Archive for the ‘Memphis Grizzlies’ Category

The Mathematical Answer

September 9, 2009
‘Nuff digital ink has already been wasted debating God’s decision to tell Allen Iverson to sign with Memphis. So rather than waste anymore, The Hoops Manifesto steals a page from The Blowtorch and breaks it down mathematically.






Choose Your Own Adventure

June 20, 2009

Some teams have all the luck. David Robinson gets injured, the Spurs subsequently have a bad year, end up with the #1 pick – voila, Tim Duncan – 4 titles, thank you very much. The Raptors luck into the #1 pick in the first year that the NBA age minimum takes effect, so instead of getting Greg Oden or Kevin Durant they end up with Andrea Bargnani. Then there is the case of the Memphis (nee Vancouver) Grizzled Bears. Things should be rosy in Memphis – they had the best odds of winning the Oden sweepstakes in 2007. Or if Lady Luck didn’t shine down on them they’d end up with Durant at pick #2, right? Wrong – pick #4 – Mike Conley Jr.

Why is all this relevant now you ask? Well, there is considered to be one prize in this year’s draft – Blake Griffin – and once again the Grizzlies will be on the outside looking in, picking at #2. Which should mean that they can grab the second-best player in the draft and be on their way. It’s not so easy though. The player many consider to be the numero dos player in the pool, Ricky Rubio, doesn’t want to play in Memphis. Whether this is due to a dislike for funky soul music or for the King of Rock N Roll is not known, but what is known is Ricky’s people are saying no to him playing in Graceland.

Which brings us back to a simpler time in history. The year was 1999. Hip hop music was still alive, but on life support. We all were sitting around waiting for the certain Apocalypse to come once the clock struck 12:00am on January 1st, 2000. And the Grizzlies were located up in the beautiful, cosmopolitan city of Vancouver. The Grizzlies were allergic to winning during this time (some things never change) and, due to this, had the second pick in that year’s draft. They grabbed the dynamic guard out of Maryland, Steve Francis. Big problem. Being picked by Vancouver made Stevie very, very sad. He was going to be homesick way up there in Vancouver. Plus, he claimed God didn’t want him to play there. Obviously the Grizzlies couldn’t argue with that and, with their hand being forced, shipped Steve to Houston for spare parts.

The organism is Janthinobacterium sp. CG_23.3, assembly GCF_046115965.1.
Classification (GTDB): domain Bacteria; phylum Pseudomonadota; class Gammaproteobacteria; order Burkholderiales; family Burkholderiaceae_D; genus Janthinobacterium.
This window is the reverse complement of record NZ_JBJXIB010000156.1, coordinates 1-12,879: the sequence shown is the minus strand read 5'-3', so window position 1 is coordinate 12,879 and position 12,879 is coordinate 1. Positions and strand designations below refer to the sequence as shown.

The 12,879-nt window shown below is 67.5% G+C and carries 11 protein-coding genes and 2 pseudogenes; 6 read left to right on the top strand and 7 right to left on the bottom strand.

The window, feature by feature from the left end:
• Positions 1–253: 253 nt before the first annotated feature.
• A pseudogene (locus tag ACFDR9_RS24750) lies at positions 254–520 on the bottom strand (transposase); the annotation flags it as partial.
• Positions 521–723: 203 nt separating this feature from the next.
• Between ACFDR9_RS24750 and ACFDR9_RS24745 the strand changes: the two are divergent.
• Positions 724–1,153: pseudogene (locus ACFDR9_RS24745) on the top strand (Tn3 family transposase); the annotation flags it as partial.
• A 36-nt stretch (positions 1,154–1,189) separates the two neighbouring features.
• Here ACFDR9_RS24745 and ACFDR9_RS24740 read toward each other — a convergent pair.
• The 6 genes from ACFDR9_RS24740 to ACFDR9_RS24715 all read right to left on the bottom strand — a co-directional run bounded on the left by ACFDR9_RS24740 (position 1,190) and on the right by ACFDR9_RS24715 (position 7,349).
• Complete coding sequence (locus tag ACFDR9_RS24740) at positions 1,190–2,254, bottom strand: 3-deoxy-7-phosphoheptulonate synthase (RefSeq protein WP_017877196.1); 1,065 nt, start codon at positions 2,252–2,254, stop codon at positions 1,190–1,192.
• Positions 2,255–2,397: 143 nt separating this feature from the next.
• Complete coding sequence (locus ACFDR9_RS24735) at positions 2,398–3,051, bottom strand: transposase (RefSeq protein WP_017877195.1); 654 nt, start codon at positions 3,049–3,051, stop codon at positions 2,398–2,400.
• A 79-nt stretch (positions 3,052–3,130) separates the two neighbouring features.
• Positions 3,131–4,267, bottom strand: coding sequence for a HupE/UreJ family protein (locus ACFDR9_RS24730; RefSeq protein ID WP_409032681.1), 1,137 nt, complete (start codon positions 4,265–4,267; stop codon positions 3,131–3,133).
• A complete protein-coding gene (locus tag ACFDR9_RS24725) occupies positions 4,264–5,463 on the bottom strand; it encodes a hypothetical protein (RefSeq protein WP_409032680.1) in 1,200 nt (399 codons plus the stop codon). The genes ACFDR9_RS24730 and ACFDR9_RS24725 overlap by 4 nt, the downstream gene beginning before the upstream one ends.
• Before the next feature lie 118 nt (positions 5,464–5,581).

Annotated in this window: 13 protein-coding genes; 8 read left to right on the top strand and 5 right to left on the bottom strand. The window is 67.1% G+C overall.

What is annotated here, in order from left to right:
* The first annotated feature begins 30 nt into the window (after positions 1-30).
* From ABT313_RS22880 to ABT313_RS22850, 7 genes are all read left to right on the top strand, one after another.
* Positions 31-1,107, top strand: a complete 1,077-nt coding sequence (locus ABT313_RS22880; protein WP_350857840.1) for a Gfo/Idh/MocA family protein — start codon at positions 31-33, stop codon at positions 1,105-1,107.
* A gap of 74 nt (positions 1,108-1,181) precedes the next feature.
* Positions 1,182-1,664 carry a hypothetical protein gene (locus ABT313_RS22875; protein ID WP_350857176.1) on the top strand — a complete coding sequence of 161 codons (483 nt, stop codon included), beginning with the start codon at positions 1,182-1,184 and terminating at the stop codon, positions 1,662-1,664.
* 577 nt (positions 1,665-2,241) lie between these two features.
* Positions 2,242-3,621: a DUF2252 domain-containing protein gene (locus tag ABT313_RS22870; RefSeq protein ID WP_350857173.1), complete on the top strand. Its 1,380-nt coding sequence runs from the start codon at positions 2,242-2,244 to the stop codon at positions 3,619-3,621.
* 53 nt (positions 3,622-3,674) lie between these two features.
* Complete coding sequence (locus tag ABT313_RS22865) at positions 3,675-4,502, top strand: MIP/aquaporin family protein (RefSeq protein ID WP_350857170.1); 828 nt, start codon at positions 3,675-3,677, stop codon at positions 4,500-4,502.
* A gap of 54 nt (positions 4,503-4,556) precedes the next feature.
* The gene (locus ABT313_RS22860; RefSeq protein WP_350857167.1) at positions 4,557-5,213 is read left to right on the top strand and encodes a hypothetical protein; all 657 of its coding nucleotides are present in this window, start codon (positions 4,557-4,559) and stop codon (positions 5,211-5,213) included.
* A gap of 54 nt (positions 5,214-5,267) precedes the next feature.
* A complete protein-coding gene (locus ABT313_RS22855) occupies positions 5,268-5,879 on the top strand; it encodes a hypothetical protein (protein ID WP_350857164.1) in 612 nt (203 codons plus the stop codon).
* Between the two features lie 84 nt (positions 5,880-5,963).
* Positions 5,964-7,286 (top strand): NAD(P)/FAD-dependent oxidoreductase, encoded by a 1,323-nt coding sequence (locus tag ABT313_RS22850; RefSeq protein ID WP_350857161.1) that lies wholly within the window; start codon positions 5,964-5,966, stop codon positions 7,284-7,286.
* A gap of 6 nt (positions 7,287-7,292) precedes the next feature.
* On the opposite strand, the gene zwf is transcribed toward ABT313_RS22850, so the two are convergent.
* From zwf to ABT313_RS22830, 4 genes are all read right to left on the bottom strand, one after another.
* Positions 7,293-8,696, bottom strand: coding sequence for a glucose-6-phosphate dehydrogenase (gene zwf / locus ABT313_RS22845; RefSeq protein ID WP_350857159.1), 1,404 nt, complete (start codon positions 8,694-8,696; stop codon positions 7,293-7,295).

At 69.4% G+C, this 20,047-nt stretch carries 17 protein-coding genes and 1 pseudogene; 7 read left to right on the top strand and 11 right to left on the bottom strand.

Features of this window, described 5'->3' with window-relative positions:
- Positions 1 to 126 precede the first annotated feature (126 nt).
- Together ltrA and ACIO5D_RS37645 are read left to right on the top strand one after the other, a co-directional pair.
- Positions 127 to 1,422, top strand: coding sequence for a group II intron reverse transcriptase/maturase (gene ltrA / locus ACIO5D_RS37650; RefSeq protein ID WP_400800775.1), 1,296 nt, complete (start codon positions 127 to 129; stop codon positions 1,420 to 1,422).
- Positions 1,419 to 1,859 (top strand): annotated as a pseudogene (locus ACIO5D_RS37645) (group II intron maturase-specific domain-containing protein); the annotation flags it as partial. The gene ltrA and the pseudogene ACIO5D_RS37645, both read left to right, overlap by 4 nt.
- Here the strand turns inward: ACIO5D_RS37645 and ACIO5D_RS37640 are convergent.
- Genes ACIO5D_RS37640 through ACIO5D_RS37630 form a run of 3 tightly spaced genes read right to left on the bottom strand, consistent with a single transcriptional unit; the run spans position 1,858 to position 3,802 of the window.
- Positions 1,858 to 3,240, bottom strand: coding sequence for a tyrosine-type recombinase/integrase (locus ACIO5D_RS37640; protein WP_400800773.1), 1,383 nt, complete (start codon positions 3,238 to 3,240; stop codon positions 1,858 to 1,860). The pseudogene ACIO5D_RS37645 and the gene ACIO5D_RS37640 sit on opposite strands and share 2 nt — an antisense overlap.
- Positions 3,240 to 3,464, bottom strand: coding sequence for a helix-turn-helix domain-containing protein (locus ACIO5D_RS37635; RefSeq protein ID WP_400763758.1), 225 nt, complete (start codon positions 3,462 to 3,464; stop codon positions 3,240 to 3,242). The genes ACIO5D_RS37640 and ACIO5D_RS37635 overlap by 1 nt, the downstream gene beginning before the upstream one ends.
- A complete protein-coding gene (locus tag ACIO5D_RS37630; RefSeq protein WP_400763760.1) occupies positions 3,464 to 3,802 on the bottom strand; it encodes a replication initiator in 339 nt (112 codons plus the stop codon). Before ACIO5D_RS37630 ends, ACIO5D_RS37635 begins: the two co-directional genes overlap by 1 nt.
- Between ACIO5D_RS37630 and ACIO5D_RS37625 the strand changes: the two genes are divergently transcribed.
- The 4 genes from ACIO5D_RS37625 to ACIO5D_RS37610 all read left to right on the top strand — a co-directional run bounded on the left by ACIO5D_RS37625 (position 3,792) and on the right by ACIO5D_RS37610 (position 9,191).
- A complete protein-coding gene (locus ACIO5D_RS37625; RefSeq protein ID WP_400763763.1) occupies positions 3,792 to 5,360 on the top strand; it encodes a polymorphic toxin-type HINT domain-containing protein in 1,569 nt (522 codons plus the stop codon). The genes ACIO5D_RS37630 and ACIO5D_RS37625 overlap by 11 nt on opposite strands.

So the situation with Rubio is not virgin territory for the Grizzlies franchise. Turns out Francis wasn’t worth the trouble – whether Rubio is will be answered in a few years. But the Grizzlies say that if they determine that Ricky is the player that they want they are going to take him with their pick, agents be damned. Which is commendable – teams shouldn’t be held hostage by players or agents refusing to play for them. But, on the flip side, shouldn’t players have a say in where they will play? The rest of us normal Joes get to decide where we want to earn a living – no one tells your mom which street corner she is allowed to work (sorry – low blow) – so why can’t the truly gifted do the same? Yes, to be a professional athlete is a privilege and players should feel blessed to be able to have that job, regardless of where they are assigned to play. But, do you think a doctor or lawyer feel blessed to be able to do their job and would be willing to practice it wherever they randomly were assigned? No – they know they have their job due to busting their butts through school and have earned the right to live and work where they choose. And an athlete has earned their job by busting their butts on the playing surface of their choice and in the weight room.

So, despite enjoying the NBA draft immensely, I believe it should be eliminated. If we live in a free market society then athletes – just like everyone else – should be free to sell their wares to whoever they choose. But this would cause fatal damage to the most important thing in sports – competitive balance – you argue. Not necessarily. Teams are still bound by a salary cap and a limit to the number of players on their roster, so all the top available prospects couldn’t all join the same team to form a superpower. Plus, all players have different agendas and priorities in terms of their career. Shockingly, winning isn’t the most important thing to all ballers. Many guys would rather play loads of minutes on a crappy team than limited minutes on a contender. And to further prove that all players have different preferences, Rubio would rather play for Sacramento than Memphis or Oklahoma City. Apparently he sees something positive about the Kings that is lost on the rest of us. Plus the ego of many players would not allow them to play second fiddle to anyone, especially another rookie. So the salary cap, player preferences and most importantly EGO would ensure that all top players wouldn’t form like Voltron on the same team.

But, all this is is a Utopian dream that will never come true. So, in the meantime, what should Memphis and Rubio do? I say they both do what is right for them, which is what any of us would do if put in the same situation. So save your hate for Memphis or for Rubio and his agents – it is not their fault, it’s the systems. Besides, who can really stay mad at a face like this?